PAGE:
• 2. © John Steers 2009 It is often argued that arts teachers are as a matter of course predisposed to creativity – they need to be in order to keep the curriculum fresh for themselves and young people. However in a closely monitored education system those who take such risks may be in a minority and there is a contrary tendency to make teachers adept at finding safe prescriptions for their students to enable them to satisfy examination assessment criteria. Students may be coached to replicate safe and reliable projects year after year and the creativity on display is really that of the teacher who devised the project rather than that of the students. We should remember that creativity is not an unqualified virtue. It is not just allied with the pursuit of ideas that are inventive, innovative and imaginative, but also with ideas that may be heretical or revolutionary. Sadly the innovative and imaginative outcomes of human creativity are just as likely to be malignant as beneficent. While creativity may be directed to sustainable development, preventing disease, famine and poverty it may equally be directed at designing weapons of mass destruction, plotting crimes against humanity, exploiting the vulnerable or encouraging the profligate use of scarce natural resources for commercial gain. (And, of course, ‘creative accounting’ may be a root cause of the current economic recession.) What are the limits on creativity in schools and in the classroom? Should there be any controls other than those related to common decency and the practicalities of health and safety? Clearly there are profound ethical, moral and sometimes religious issues that have to be faced in the creative classroom or studio that can be in conflict with the ethos of many schools – social institutions that often place a high value on some degree of conformity. Creative individuals are likely to display a range of characteristics, capacities and abilities that some teachers find hard to accommodate. For example: ° Tolerance for ambiguity – how often are teachers required to make everything clear-cut, define precise learning outcomes, eliminating all uncertainty? ° Flexibility and openness to alternative approaches – how is it that school managers and inspectors place such high value on adherence to schemes of work and detailed, sometimes minute by minute, lesson plans? ° Playfulness with ideas, materials or processes – how often do teachers insist students stop ‘messing around’? ° An ability to concentrate and persist, to keep on teasing and worrying away at a problem rather than seeking premature resolution – how often is there insistence that student assignments must be handed in on time to meet teachers’ arbitrary deadlines? 2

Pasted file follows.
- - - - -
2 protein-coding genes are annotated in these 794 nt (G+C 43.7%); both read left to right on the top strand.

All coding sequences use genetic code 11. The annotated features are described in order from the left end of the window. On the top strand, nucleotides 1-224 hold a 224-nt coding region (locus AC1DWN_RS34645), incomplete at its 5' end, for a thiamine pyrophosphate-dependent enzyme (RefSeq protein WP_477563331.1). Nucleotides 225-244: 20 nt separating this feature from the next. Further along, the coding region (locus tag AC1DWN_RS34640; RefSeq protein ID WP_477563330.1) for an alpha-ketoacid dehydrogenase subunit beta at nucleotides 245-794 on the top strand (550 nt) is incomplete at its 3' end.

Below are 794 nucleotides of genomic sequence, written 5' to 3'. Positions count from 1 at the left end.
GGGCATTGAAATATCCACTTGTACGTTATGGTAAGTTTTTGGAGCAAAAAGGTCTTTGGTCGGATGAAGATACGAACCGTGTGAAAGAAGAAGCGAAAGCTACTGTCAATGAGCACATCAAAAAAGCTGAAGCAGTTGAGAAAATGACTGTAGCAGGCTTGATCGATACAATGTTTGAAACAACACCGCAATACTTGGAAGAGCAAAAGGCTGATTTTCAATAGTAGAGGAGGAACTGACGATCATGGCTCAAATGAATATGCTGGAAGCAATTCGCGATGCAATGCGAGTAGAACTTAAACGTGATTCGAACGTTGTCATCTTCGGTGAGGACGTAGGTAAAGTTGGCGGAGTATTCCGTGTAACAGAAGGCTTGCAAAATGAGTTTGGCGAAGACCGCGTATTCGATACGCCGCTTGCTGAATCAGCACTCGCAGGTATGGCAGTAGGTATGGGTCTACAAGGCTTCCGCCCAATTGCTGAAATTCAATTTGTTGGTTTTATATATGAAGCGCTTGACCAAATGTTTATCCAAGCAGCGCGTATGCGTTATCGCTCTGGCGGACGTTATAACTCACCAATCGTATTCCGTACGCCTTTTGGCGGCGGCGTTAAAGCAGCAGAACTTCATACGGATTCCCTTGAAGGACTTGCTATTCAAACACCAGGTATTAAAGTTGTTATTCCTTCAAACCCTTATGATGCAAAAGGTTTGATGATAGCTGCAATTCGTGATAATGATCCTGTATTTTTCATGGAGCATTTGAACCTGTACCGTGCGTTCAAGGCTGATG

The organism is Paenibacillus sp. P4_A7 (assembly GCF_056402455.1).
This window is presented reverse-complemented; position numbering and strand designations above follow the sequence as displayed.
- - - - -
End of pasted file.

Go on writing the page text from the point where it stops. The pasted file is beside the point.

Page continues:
• 3. © John Steers 2009 ° A willingness to explore unlikely connections and apparently disassociated ideas – how often are students told ‘get back on task - stop wasting time’. ° The self-awareness and courage to pursue their ideas in the face of considerable opposition – how often is this interpreted as stubbornness or insubordination? ° Confidence, the self-belief to take intellectual and intuitive risks (perhaps in essence creative thinking is simply ‘risky thinking’). So why do teachers often advise that it is best to play safe, stick to established routines, and not to take too many chances? Can we honestly say that it is a principal aim of arts education actively to foster the creativity of every child rather than just those who we perceive as being ‘gifted and talented’? Is there a fear that any relaxation of control will promptly result in anarchy and a total loss of teacher authority? It is important to stress that creativity is rarely a simple linear process and usually there is interplay between cognitive and affective processes, with various development phases such as preparation, generation, incubation and verification being revisited and reviewed – for example when dead ends seem apparent (Dewulf and Baillie, 1999). This suggests that adequate time is a key component if the creative spark is to flourish. How can this be accommodated in school timetables where often, at best, an hour for one of the arts subjects is sandwiched between the drip feed of an hour of mathematics and an hour of history for week after monotonous week? There are other preconditions that are equally important for both teachers and students including a strong atmosphere of mutual trust and affective support – what student is likely to take creative risks if they think their ideas will be quashed as soon as they begin to form? The constructive use of probing but sensitive questioning is essential to increase the intellectual challenge. Students must be allowed to develop a real sense of ownership of the task or problem and their confidence has to be bolstered by positive feedback. It has become abundantly clear that the ethos in which creativity can flourish does not always sit easily alongside nationally prescribed requirements that are found in most school systems. Nevertheless the good news is that times have been changing fast in the United Kingdom. The changes were almost imperceptible at first but they now have real momentum and present both considerable opportunities and major challenges for arts teachers. Developments can be traced to a government report All Our Futures: Creativity, Culture and Education (NACCCE, 1999) that was published in 1999 and included wide-ranging recommendations for reform of education. The then prime minister, Tony Blai, asserted ‘Our aim must be to create a nation where the 3